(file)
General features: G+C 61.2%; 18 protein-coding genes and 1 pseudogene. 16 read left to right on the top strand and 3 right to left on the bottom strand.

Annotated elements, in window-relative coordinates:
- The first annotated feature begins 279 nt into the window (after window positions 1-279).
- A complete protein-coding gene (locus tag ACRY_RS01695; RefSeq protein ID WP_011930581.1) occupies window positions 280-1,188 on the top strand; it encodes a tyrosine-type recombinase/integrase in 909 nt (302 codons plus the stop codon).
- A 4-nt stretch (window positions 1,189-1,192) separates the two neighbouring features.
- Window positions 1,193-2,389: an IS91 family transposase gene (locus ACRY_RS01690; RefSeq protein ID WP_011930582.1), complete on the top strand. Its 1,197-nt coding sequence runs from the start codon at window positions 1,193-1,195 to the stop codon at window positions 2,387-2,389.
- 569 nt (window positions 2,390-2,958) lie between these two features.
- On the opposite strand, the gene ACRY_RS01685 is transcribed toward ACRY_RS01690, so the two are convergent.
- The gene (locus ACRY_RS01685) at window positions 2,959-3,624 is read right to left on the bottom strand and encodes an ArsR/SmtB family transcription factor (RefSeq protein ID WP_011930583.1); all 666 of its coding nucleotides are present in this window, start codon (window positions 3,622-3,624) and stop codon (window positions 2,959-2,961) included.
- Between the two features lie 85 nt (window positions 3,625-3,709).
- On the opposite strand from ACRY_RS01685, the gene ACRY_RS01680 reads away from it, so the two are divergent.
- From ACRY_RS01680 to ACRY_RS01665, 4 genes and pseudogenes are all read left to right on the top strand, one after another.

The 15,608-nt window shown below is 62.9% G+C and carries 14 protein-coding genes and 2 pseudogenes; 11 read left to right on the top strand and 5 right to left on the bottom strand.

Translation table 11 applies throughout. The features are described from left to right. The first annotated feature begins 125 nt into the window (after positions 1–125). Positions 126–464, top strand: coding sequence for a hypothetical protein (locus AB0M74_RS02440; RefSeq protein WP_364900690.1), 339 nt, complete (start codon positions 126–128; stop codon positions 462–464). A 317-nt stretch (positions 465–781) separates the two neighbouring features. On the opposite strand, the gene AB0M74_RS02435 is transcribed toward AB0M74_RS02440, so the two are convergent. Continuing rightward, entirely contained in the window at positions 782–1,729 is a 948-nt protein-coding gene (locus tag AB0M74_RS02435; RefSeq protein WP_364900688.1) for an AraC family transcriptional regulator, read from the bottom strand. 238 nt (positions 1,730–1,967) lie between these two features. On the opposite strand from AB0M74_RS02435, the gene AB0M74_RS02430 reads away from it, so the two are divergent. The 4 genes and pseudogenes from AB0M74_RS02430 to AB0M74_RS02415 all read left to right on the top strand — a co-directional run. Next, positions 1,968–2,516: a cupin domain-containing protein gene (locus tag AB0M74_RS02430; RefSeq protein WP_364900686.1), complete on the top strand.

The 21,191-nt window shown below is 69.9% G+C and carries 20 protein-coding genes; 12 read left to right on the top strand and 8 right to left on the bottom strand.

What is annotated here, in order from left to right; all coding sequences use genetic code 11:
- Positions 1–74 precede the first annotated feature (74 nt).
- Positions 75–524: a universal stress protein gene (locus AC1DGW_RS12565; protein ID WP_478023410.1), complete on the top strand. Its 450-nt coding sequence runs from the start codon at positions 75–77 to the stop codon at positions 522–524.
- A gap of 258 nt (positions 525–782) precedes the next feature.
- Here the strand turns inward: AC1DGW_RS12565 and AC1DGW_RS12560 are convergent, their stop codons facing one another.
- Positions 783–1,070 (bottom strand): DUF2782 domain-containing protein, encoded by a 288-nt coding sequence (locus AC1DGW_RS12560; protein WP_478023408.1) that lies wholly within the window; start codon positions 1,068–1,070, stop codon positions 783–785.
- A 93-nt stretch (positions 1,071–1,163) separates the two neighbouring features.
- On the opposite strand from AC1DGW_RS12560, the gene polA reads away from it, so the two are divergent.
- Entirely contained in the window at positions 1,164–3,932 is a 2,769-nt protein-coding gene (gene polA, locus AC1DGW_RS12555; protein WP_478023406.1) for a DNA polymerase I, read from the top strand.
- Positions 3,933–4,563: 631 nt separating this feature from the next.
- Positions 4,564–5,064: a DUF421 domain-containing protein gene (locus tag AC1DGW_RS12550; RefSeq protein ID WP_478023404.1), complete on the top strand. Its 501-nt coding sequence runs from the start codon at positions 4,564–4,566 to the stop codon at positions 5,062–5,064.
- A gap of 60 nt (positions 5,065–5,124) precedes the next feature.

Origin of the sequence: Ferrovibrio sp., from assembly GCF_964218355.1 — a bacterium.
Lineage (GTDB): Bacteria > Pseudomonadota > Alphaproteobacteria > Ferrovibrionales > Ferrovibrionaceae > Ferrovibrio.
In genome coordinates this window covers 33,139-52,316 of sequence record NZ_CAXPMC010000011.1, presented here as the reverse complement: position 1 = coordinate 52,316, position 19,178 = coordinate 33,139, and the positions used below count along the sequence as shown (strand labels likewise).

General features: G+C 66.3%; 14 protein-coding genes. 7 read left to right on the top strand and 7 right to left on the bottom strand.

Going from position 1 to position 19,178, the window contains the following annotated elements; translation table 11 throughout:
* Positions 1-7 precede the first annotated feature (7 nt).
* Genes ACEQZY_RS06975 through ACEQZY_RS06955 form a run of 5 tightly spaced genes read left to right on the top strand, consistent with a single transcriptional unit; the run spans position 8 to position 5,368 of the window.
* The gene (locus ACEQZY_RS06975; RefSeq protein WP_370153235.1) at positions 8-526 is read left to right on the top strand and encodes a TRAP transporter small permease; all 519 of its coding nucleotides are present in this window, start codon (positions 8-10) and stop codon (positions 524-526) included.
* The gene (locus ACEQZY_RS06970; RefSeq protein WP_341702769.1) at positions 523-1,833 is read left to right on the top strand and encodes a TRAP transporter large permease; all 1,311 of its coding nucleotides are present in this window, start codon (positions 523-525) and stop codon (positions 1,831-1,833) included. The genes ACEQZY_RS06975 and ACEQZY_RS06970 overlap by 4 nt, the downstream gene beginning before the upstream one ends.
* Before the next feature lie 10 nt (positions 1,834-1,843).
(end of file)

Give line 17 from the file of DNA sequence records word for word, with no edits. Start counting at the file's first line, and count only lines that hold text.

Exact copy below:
- Positions 1–74 precede the first annotated feature (74 nt).